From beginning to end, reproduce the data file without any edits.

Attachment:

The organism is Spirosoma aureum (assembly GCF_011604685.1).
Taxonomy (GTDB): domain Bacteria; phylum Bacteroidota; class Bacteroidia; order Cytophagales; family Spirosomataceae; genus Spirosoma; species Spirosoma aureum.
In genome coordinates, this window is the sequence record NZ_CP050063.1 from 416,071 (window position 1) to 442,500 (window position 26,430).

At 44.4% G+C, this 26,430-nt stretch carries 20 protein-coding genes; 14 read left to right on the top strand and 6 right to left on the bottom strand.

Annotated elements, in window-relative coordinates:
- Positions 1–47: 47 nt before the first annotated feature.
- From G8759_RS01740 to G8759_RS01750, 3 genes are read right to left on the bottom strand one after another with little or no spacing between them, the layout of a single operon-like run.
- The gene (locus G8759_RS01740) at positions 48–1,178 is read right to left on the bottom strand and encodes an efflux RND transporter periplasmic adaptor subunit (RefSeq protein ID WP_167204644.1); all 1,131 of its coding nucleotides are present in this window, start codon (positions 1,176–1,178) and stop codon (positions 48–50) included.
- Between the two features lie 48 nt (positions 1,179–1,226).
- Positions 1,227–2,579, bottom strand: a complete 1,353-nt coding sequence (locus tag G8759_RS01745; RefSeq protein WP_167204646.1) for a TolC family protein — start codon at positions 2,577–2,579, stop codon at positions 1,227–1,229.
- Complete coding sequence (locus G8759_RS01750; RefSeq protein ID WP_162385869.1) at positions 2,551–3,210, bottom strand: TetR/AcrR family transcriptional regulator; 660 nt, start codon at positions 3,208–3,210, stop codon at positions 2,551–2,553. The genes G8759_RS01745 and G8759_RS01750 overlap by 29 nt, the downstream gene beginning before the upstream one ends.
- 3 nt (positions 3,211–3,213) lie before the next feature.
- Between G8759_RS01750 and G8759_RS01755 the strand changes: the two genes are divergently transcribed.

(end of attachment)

The organism is Spirosoma aureum (assembly GCF_011604685.1).
Taxonomy (GTDB): domain Bacteria; phylum Bacteroidota; class Bacteroidia; order Cytophagales; family Spirosomataceae; genus Spirosoma; species Spirosoma aureum.
In genome coordinates, this window is the sequence record NZ_CP050063.1 from 416,071 (window position 1) to 442,500 (window position 26,430).

At 44.4% G+C, this 26,430-nt stretch carries 20 protein-coding genes; 14 read left to right on the top strand and 6 right to left on the bottom strand.

Annotated elements, in window-relative coordinates:
- Positions 1–47: 47 nt before the first annotated feature.
- From G8759_RS01740 to G8759_RS01750, 3 genes are read right to left on the bottom strand one after another with little or no spacing between them, the layout of a single operon-like run.
- The gene (locus G8759_RS01740) at positions 48–1,178 is read right to left on the bottom strand and encodes an efflux RND transporter periplasmic adaptor subunit (RefSeq protein ID WP_167204644.1); all 1,131 of its coding nucleotides are present in this window, start codon (positions 1,176–1,178) and stop codon (positions 48–50) included.
- Between the two features lie 48 nt (positions 1,179–1,226).
- Positions 1,227–2,579, bottom strand: a complete 1,353-nt coding sequence (locus tag G8759_RS01745; RefSeq protein WP_167204646.1) for a TolC family protein — start codon at positions 2,577–2,579, stop codon at positions 1,227–1,229.
- Complete coding sequence (locus G8759_RS01750; RefSeq protein ID WP_162385869.1) at positions 2,551–3,210, bottom strand: TetR/AcrR family transcriptional regulator; 660 nt, start codon at positions 3,208–3,210, stop codon at positions 2,551–2,553. The genes G8759_RS01745 and G8759_RS01750 overlap by 29 nt, the downstream gene beginning before the upstream one ends.
- 3 nt (positions 3,211–3,213) lie before the next feature.
- Between G8759_RS01750 and G8759_RS01755 the strand changes: the two genes are divergently transcribed.